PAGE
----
There is little surprise about the appointment of Heather Nauert, the new nominee to replace Ambassador Nikki Haley in the UN. But what do we know about President Trump’s choice? Will there be a problem getting her confirmed? And perhaps most importantly in this age of media dominance, what are the optics of her appointment?
As a journalist, former ABC and Fox and Friends anchor, and more recently spokesperson for the Department of State, Nauert is in the unique position that she not only has government experience but knows all too well how to handle the press. And it is for this that she will most likely be attacked.
What are the topics that will be clogging up your newsfeeds from now until Christmas?
But what do we know about her as a person? What are the topics that will be clogging up your newsfeeds from now until Christmas?
Having served in the State Department since only April 2017, few would accuse Nauert of being an entrenched politico, yet it might be this “outsider” persona that causes her the most grief with Senate Democrats.
Senator Chris Murphy (D-CT) expressed his incredulity in the oh-so-eager company of Anderson Cooper, lamenting Nauert’s lack of political experience and that she has “no experience as a diplomat.” This concern for the Connecticut senator apparently only applies to those who aren’t himself. As a 25-year-old upstart, Murphy took his seat in the state House with far less experience in politics, business, or, in fact, any field whatsoever, than Nauert now has.
Despite her seeming lack of experience, Nauert has spent a lot of time in government circles. From working as a government consultant on a range of issues to being a member of the Council on Foreign Relations, she may turn out to be more of a Washington insider than most would suspect at first glance.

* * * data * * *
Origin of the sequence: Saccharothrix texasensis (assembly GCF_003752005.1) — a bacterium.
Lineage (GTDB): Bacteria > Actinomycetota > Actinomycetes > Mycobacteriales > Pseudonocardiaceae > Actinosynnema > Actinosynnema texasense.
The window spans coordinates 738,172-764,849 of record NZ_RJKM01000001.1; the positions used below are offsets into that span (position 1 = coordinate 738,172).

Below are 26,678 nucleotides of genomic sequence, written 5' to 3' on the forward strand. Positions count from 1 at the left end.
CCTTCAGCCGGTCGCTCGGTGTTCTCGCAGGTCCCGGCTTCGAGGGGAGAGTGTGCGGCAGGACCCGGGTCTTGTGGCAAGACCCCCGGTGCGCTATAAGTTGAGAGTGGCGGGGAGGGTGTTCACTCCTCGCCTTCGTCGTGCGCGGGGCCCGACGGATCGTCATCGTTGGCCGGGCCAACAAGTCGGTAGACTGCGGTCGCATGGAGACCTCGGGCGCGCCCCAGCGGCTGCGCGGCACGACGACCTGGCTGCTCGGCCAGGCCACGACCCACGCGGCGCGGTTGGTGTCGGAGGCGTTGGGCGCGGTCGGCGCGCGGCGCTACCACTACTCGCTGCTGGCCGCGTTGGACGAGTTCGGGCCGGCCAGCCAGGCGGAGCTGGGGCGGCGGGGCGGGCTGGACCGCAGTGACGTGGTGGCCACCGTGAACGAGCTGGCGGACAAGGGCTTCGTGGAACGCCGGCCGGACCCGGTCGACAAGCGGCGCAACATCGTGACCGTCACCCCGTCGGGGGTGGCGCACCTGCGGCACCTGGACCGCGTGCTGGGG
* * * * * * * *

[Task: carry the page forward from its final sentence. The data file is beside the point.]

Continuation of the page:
The D-Day Comment
Be prepared for wall to wall coverage of an apparent blunder Nauert made, referring to the U.S.-German relationship and D-Day. While this is being pointed out as a major gaffe, the reality is somewhat different.
Legacy media sources are suggesting that Nauert is incompetent or idiotic due to statements she made back in June. The Washington Post ran a headline stating “Heather Nauert cited D-Day as the height of U.S.-German relations. Now she’s headed to the U.N.” But once you get to the meat of what she said, it becomes obvious that the Post interpretation was misleading at best:
“When you talk about Germany, we have a very strong relationship with the government of Germany … Tomorrow is the anniversary of the D-Day invasion. We obviously have a very long history with the government of Germany, and we have a strong relationship with the government.”
Serious relations with Germany began after the historic landings. It was the birth of the Marshall Plan that rebuilt Western Europe and made the German nation the economic powerhouse it is today. Nowhere in her statement does she cite “D-Day as the height of U.S.-German relations.”
Perhaps the most coverage in the coming weeks will be devoted to Democrat Senators. Why? Because this is a time for them to bloviate without consequence. It doesn’t really matter how they vote during the final confirmation. With a clear Republican Senate majority, Nauert is a shoo-in. The opposition party can flap their collective toothless gums to contentment knowing that few people in their voter-base care who becomes the U.N. Ambassador as long as the Donkeys are “Resisting! Resisting! Resisting!” all that President Trump does.
Will Heather Nauert’s appointment signal the end of relations with the U.N.? The beginning of the Apocalypse? Or something much, much worse? Rest assured that the media and Democrats will do their level best to prey on all of your greatest fears for the sake of a 30-second soundbite and a spark of pleasure in knowing that no matter what, they are always morally, and politically, correct.